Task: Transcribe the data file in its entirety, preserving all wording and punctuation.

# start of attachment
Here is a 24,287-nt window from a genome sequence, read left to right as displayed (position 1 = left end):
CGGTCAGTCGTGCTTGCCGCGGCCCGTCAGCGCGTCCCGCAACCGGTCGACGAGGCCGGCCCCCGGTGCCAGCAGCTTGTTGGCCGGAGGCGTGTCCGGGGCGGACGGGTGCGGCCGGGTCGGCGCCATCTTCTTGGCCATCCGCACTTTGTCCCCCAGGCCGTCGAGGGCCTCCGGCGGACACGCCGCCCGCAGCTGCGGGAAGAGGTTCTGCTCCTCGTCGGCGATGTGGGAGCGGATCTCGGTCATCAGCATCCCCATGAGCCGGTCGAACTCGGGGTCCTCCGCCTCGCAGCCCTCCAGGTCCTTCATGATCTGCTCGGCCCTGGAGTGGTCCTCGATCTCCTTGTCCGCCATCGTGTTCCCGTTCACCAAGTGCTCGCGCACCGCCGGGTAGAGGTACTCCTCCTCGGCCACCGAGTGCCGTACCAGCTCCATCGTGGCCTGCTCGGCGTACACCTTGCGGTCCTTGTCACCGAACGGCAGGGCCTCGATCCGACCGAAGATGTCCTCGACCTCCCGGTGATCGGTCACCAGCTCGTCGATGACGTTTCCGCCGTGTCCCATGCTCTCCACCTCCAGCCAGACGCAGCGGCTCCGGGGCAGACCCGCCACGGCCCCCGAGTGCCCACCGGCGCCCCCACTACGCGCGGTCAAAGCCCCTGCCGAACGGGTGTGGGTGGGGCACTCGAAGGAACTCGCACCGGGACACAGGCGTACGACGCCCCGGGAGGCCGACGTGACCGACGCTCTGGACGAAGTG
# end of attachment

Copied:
Here is a 24,287-nt window from a genome sequence, read left to right as displayed (position 1 = left end):
CGGTCAGTCGTGCTTGCCGCGGCCCGTCAGCGCGTCCCGCAACCGGTCGACGAGGCCGGCCCCCGGTGCCAGCAGCTTGTTGGCCGGAGGCGTGTCCGGGGCGGACGGGTGCGGCCGGGTCGGCGCCATCTTCTTGGCCATCCGCACTTTGTCCCCCAGGCCGTCGAGGGCCTCCGGCGGACACGCCGCCCGCAGCTGCGGGAAGAGGTTCTGCTCCTCGTCGGCGATGTGGGAGCGGATCTCGGTCATCAGCATCCCCATGAGCCGGTCGAACTCGGGGTCCTCCGCCTCGCAGCCCTCCAGGTCCTTCATGATCTGCTCGGCCCTGGAGTGGTCCTCGATCTCCTTGTCCGCCATCGTGTTCCCGTTCACCAAGTGCTCGCGCACCGCCGGGTAGAGGTACTCCTCCTCGGCCACCGAGTGCCGTACCAGCTCCATCGTGGCCTGCTCGGCGTACACCTTGCGGTCCTTGTCACCGAACGGCAGGGCCTCGATCCGACCGAAGATGTCCTCGACCTCCCGGTGATCGGTCACCAGCTCGTCGATGACGTTTCCGCCGTGTCCCATGCTCTCCACCTCCAGCCAGACGCAGCGGCTCCGGGGCAGACCCGCCACGGCCCCCGAGTGCCCACCGGCGCCCCCACTACGCGCGGTCAAAGCCCCTGCCGAACGGGTGTGGGTGGGGCACTCGAAGGAACTCGCACCGGGACACAGGCGTACGACGCCCCGGGAGGCCGACGTGACCGACGCTCTGGACGAAGTG